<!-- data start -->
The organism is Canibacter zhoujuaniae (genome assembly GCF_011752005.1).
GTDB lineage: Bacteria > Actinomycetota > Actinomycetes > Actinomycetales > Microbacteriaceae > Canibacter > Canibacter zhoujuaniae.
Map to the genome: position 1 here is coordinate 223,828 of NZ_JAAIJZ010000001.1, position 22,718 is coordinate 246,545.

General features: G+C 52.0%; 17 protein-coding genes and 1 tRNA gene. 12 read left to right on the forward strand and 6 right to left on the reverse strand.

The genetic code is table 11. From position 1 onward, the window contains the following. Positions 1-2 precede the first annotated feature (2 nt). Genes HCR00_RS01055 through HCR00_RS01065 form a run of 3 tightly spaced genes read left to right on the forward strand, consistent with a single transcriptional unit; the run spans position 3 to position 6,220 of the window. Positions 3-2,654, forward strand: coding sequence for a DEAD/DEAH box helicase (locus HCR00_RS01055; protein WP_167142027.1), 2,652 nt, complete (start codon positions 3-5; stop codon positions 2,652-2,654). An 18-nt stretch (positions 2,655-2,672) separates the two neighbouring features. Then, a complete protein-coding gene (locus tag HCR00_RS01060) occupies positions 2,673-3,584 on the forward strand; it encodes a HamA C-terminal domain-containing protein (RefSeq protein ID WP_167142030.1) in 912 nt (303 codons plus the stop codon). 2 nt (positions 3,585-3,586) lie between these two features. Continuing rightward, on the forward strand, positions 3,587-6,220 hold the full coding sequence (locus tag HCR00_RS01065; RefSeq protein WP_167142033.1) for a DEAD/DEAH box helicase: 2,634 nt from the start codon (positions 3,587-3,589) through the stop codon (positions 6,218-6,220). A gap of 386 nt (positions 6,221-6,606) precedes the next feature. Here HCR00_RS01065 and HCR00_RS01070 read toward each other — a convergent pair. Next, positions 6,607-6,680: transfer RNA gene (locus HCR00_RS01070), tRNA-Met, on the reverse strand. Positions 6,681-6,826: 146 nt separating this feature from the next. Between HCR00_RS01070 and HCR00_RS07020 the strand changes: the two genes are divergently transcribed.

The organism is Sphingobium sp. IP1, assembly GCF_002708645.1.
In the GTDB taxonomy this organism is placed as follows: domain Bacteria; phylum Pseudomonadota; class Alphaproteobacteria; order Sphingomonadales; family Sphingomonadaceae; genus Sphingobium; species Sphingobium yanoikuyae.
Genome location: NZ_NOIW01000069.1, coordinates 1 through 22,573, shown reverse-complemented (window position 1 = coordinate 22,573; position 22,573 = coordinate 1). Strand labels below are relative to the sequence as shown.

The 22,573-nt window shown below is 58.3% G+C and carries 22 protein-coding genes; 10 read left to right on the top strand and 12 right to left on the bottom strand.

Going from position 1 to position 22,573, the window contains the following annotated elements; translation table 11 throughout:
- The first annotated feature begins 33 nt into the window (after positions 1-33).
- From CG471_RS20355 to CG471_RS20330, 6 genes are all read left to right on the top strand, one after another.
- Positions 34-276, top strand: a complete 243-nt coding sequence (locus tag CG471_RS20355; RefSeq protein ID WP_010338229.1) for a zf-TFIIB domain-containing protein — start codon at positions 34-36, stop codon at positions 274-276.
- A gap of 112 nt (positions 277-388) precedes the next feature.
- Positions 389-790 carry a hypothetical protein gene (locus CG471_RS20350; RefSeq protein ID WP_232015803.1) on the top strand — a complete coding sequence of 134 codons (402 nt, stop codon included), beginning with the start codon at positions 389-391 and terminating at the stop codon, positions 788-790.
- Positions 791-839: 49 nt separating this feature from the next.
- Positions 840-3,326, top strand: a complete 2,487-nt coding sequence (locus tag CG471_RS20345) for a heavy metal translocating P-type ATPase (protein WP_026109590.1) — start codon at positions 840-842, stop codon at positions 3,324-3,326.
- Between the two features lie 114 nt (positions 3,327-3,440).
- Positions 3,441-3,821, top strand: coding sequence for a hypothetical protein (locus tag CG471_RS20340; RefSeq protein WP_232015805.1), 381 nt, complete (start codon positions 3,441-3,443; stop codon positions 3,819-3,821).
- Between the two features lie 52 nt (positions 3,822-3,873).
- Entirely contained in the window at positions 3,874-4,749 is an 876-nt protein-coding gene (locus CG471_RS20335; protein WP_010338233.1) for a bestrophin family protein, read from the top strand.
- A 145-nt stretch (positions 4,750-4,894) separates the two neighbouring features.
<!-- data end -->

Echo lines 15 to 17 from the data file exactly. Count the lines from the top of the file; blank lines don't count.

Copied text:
- Positions 389-790 carry a hypothetical protein gene (locus CG471_RS20350; RefSeq protein ID WP_232015803.1) on the top strand — a complete coding sequence of 134 codons (402 nt, stop codon included), beginning with the start codon at positions 389-391 and terminating at the stop codon, positions 788-790.
- Positions 791-839: 49 nt separating this feature from the next.
- Positions 840-3,326, top strand: a complete 2,487-nt coding sequence (locus tag CG471_RS20345) for a heavy metal translocating P-type ATPase (protein WP_026109590.1) — start codon at positions 840-842, stop codon at positions 3,324-3,326.